"For the Glory of God" by Daniel Block

Updated: Apr 18, 2018

Every individual follower of Jesus Christ should be seeking to worship Him in a way that is Biblical. Each pastor should feel the weight of leading a congregation to worship the Lord in a God-honoring way. While the worship of God is the highest privilege it also carries with it the responsibility to do so in a way that the Lord has prescribed. In the book For the Glory of God, Daniel Block tackles the issue of the worship of God and offers many Biblical correctives. This much-needed work is published by Baker Academic and, as the subtitle makes clear, strives to aid in recovering a theology of worship that is Biblical.


Dr. Block is a skilled theologian and author who holds degrees from Trinity Evangelical (M.A.) and the University of Liverpool (D. Phil) and writes extensively on theological and Biblical matters. Among his numerous published works are commentaries on Obadiah, Ezekiel, Deuteronomy, Judges, and Ruth. For the Glory of God is a superb work that brings the reader face to face with the Bible’s teaching on worship.

Thirteen different aspects of worship are addressed, one per chapter. Within each chapter, Dr. Block follows a pattern of describing what the Old Testament says (or, as he calls it, the First Testament), then moves to instruction from the New Testament, and finally, concludes with thoughts for putting each theme into practice today. The benefits of this structure and format are two-fold. First, it makes the work easy to follow as it keeps each chapter very focused. Second, it forces the reader to engage with Scripture repeatedly. This reviewer feels the saturation of Scripture throughout the book is one of its greatest strengths. In addition to Block interacting with Scripture, he also dialogues with authors who have contributed on the subject including D.A. Carson, D. Martin Lloyd Jones, Bryan Chappell, John Frame and a host of other respected theologians.

Block asserts in the early pages of his book that he is driven by three foundational principles. His first conviction is, “all of Scripture should contribute to the recovery of a biblical theology of worship” (6). Also, he states that “the goal of authentic worship is the glory of God rather than the pleasure of human beings” (6) and finally that “knowledge of the nature and forms of worship that glorify God comes primarily from Scripture” (6). In the opinion of this reviewer, these pillars are critical, and they are correct. From the first pages of For the Glory of God, the author makes it clear that this work is not primarily about opinion, preference or pragmatics, but rather focuses on Scripture and God’s will concerning worship.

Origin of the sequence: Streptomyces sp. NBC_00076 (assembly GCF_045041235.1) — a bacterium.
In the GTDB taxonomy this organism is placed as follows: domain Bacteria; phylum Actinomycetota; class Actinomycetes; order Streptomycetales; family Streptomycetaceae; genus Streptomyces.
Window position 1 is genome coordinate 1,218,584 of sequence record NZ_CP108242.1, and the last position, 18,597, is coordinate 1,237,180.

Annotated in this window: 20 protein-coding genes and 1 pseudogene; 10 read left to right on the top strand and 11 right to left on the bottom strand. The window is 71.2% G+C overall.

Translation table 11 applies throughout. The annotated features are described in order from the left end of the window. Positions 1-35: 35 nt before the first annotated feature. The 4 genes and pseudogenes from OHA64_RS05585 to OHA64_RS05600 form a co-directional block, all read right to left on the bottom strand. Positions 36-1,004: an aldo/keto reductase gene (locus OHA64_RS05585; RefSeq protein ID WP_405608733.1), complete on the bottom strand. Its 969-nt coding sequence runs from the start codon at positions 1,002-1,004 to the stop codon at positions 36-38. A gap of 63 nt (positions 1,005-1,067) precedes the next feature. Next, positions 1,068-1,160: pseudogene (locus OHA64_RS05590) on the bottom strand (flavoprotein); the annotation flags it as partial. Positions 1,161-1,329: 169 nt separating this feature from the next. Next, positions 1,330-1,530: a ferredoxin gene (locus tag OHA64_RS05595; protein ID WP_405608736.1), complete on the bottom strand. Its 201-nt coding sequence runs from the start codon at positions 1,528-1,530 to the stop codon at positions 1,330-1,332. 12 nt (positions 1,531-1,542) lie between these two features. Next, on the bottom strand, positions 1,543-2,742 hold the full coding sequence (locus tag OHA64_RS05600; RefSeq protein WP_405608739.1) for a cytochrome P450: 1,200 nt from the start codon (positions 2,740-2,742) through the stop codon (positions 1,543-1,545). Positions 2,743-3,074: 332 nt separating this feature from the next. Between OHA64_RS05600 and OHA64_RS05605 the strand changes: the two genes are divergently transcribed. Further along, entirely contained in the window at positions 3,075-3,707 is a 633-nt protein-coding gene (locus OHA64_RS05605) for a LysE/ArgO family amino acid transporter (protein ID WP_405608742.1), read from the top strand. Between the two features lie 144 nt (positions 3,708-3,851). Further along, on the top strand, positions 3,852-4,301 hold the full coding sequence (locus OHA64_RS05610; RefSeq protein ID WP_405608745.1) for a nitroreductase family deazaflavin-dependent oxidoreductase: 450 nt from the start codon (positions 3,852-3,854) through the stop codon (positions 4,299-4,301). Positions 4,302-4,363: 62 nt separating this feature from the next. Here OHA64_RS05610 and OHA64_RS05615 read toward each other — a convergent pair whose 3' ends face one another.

In a world where polytheism was common, the people of God in the Old Testament were told to worship no God besides YHWH. As he writes on page 30, “Thus YHWH’s command that Israel worship no other divinities—indeed, his very denial of their existence—was unprecedented.” The word from the Lord is clear: there is only one true God and worship will be on His terms. Therefore, for worship to be pleasing, it must be presented in a way that is prescribed by the Lord and is in step with His design for the believer’s life. However, Block rightly feels too many churches ignore the Old Testament when it comes to the Lord’s prescription for worship. He states that “Since the New Testament gives minimal attention to corporate worship, true Christian worship should be grounded on theological principles established in the First Testament. Unless the New Testament expressly declares those principles to be obsolete, we should assume continuity” (25). While not every reader will agree with that premise, it does demand a careful reading of Scripture and a thoughtful response. It seems that Block is correct in his view because the principles in the First Testament are a revelation of how God demands His people approach Him. Further, this reviewer has observed that many worshipers today are far too quick to dismiss the desires of God when it comes to worship and they do so at their own peril. The result of not knowing how the Lord desires His people to worship Him is a kind of “worship” that looks much more like the desires of the flesh than the self-revelation of God.

Among the 410 pages, there are several aspects this reviewer found particularly helpful. Chapter 3, “The Subject of Worship,” rightly states, “But God is not obligated to accept the worship of those whose hearts are hardened toward him and who live contrary to his will, even if the forms of their worship are correct” (62). This is an essential corrective for the church today, especially in America. Millions of people flock to houses of worship on a regular basis where songs are sung, “talks” are given, and forms of worship are practiced, but the activity alone does not equate to God’s approval. Worship must be in line with the teaching of Scripture, and this includes the heart and life of the worshiper. This chapter is among Block’s best.